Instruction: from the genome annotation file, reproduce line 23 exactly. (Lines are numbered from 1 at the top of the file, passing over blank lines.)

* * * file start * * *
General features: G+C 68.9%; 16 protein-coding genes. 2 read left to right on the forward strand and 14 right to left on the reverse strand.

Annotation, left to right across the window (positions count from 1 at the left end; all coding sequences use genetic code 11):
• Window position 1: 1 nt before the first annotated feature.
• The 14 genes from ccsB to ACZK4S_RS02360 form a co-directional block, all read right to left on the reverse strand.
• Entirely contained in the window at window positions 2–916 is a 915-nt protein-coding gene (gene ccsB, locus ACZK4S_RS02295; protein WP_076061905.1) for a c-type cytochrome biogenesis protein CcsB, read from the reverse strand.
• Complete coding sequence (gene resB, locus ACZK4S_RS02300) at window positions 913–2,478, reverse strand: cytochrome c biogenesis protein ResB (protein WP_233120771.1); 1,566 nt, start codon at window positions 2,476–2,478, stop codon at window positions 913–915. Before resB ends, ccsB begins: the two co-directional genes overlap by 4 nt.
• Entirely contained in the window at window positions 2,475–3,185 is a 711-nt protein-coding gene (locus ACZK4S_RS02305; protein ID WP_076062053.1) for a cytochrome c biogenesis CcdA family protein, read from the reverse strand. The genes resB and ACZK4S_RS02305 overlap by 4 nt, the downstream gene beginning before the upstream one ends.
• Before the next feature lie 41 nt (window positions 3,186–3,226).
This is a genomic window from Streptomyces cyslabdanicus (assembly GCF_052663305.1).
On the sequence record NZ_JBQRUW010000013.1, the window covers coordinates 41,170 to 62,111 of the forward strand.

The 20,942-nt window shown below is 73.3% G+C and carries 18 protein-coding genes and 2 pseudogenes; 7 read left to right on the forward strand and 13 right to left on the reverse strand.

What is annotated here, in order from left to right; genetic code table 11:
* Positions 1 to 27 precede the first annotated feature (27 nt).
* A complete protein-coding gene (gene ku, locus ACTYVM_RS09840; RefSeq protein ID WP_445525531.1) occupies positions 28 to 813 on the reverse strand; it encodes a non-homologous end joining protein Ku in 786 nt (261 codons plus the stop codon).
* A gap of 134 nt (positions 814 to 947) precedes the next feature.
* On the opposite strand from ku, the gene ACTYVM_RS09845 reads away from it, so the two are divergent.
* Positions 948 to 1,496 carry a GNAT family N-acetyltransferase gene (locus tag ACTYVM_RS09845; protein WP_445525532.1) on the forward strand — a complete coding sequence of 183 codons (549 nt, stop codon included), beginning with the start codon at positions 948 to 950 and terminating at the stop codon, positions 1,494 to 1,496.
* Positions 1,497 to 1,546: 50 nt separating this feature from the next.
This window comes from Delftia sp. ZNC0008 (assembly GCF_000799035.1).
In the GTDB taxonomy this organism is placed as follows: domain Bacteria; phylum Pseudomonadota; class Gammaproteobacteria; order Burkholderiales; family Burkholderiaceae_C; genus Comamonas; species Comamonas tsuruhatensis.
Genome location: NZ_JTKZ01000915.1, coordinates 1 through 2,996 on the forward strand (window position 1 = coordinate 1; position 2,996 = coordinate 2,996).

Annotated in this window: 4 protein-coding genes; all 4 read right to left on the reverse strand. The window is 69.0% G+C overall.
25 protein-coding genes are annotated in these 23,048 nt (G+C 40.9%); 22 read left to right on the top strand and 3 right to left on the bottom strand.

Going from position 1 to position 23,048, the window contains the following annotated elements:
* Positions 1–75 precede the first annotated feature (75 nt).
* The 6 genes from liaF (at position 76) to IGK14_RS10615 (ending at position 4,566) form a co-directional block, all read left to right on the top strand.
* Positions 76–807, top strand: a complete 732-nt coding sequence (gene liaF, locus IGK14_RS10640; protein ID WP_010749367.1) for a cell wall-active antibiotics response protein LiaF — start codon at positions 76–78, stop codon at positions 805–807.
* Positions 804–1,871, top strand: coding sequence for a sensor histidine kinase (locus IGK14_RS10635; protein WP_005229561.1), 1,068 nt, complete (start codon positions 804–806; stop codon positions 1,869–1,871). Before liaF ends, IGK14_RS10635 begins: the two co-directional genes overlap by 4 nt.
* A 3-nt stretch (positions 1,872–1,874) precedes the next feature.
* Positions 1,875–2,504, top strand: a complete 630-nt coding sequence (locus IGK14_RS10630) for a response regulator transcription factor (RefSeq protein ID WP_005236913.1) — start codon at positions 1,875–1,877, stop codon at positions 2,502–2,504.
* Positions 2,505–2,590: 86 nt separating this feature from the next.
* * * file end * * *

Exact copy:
25 protein-coding genes are annotated in these 23,048 nt (G+C 40.9%); 22 read left to right on the top strand and 3 right to left on the bottom strand.